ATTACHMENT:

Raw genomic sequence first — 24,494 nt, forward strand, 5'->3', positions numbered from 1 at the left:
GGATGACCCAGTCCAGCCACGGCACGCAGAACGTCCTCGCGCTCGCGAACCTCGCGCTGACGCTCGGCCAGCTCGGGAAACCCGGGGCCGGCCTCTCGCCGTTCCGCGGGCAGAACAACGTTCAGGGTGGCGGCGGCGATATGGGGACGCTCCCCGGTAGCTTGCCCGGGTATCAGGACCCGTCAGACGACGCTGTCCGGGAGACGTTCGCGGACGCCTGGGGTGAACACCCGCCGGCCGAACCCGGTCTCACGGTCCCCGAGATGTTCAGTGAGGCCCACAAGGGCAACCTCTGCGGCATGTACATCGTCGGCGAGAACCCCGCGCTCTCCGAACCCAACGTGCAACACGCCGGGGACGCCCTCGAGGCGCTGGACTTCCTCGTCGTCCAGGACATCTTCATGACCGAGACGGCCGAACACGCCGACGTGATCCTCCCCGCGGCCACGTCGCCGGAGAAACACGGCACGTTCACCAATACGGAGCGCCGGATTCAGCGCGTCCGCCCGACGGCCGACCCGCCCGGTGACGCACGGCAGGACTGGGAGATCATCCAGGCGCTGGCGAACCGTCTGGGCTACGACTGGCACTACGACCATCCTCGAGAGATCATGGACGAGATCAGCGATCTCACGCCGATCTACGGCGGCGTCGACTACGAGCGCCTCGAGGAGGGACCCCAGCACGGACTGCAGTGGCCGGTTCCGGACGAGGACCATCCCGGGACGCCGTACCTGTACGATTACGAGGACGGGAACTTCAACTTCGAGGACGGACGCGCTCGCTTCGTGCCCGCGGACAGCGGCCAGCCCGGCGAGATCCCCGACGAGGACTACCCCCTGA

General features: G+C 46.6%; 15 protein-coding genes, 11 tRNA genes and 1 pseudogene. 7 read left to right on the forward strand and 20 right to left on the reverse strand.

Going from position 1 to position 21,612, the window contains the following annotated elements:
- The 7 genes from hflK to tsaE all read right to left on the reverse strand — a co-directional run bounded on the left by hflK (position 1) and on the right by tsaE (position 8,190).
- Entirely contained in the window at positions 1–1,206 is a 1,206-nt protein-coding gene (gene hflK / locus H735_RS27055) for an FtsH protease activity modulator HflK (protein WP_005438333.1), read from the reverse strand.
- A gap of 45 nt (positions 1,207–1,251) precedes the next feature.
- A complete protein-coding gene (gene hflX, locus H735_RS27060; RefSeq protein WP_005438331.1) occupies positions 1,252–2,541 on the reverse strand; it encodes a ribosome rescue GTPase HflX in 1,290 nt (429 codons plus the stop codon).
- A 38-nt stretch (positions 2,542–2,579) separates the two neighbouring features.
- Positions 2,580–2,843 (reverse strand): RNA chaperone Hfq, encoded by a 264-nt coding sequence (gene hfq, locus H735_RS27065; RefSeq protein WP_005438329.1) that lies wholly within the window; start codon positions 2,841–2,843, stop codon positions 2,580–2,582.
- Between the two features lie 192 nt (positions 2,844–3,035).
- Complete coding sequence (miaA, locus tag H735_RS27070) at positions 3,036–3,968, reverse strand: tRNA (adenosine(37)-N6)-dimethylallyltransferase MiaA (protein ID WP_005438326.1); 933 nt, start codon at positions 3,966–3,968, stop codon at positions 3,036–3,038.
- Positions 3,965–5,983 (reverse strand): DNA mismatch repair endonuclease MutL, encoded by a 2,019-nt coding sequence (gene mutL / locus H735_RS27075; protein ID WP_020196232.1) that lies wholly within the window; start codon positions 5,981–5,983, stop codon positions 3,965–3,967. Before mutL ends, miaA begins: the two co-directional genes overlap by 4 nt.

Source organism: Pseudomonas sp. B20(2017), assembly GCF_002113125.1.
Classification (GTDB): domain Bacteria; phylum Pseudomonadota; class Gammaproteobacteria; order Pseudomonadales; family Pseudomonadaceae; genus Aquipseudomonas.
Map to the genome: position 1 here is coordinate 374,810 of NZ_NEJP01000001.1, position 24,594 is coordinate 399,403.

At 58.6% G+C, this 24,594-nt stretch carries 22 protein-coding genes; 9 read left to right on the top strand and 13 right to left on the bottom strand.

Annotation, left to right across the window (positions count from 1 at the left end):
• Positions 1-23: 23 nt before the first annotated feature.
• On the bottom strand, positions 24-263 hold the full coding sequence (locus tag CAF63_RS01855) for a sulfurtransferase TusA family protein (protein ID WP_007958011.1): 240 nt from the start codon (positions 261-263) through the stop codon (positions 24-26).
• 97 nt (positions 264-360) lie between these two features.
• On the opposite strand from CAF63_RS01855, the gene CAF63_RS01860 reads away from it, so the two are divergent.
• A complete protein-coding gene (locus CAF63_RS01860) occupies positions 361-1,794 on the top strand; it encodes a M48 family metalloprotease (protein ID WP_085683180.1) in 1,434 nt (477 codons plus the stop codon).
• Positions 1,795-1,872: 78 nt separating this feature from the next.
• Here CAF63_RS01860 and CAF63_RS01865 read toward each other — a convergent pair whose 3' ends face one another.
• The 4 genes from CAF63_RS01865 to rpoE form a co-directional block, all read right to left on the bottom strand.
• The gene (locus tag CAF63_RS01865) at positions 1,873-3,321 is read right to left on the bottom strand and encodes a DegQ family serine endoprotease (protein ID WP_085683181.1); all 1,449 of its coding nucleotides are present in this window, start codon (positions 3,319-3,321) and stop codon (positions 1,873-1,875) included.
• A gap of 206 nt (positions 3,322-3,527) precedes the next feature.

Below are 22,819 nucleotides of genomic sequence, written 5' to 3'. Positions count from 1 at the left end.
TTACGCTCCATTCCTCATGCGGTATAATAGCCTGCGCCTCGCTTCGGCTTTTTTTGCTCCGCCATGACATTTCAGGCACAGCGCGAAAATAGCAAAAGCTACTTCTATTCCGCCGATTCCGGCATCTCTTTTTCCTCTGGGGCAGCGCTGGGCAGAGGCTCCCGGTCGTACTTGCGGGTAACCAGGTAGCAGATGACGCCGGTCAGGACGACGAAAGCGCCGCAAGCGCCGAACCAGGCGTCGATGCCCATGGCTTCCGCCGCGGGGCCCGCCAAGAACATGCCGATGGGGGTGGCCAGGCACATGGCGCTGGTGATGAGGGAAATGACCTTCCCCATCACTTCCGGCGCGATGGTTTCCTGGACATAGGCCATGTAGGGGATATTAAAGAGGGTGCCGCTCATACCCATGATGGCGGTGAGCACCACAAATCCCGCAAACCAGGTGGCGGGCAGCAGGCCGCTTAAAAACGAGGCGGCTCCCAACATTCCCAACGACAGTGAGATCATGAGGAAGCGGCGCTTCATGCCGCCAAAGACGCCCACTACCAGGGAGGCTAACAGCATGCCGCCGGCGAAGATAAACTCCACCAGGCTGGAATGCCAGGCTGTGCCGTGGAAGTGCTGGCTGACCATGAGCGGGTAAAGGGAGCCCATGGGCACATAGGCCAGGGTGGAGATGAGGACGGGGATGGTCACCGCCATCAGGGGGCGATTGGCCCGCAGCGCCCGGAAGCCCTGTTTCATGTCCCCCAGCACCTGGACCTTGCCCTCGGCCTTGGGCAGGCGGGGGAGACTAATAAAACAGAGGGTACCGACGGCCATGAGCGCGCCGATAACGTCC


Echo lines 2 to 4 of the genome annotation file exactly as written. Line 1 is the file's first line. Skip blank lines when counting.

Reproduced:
GGATGACCCAGTCCAGCCACGGCACGCAGAACGTCCTCGCGCTCGCGAACCTCGCGCTGACGCTCGGCCAGCTCGGGAAACCCGGGGCCGGCCTCTCGCCGTTCCGCGGGCAGAACAACGTTCAGGGTGGCGGCGGCGATATGGGGACGCTCCCCGGTAGCTTGCCCGGGTATCAGGACCCGTCAGACGACGCTGTCCGGGAGACGTTCGCGGACGCCTGGGGTGAACACCCGCCGGCCGAACCCGGTCTCACGGTCCCCGAGATGTTCAGTGAGGCCCACAAGGGCAACCTCTGCGGCATGTACATCGTCGGCGAGAACCCCGCGCTCTCCGAACCCAACGTGCAACACGCCGGGGACGCCCTCGAGGCGCTGGACTTCCTCGTCGTCCAGGACATCTTCATGACCGAGACGGCCGAACACGCCGACGTGATCCTCCCCGCGGCCACGTCGCCGGAGAAACACGGCACGTTCACCAATACGGAGCGCCGGATTCAGCGCGTCCGCCCGACGGCCGACCCGCCCGGTGACGCACGGCAGGACTGGGAGATCATCCAGGCGCTGGCGAACCGTCTGGGCTACGACTGGCACTACGACCATCCTCGAGAGATCATGGACGAGATCAGCGATCTCACGCCGATCTACGGCGGCGTCGACTACGAGCGCCTCGAGGAGGGACCCCAGCACGGACTGCAGTGGCCGGTTCCGGACGAGGACCATCCCGGGACGCCGTACCTGTACGATTACGAGGACGGGAACTTCAACTTCGAGGACGGACGCGCTCGCTTCGTGCCCGCGGACAGCGGCCAGCCCGGCGAGATCCCCGACGAGGACTACCCCCTGA

General features: G+C 46.6%; 15 protein-coding genes, 11 tRNA genes and 1 pseudogene. 7 read left to right on the forward strand and 20 right to left on the reverse strand.

Going from position 1 to position 21,612, the window contains the following annotated elements: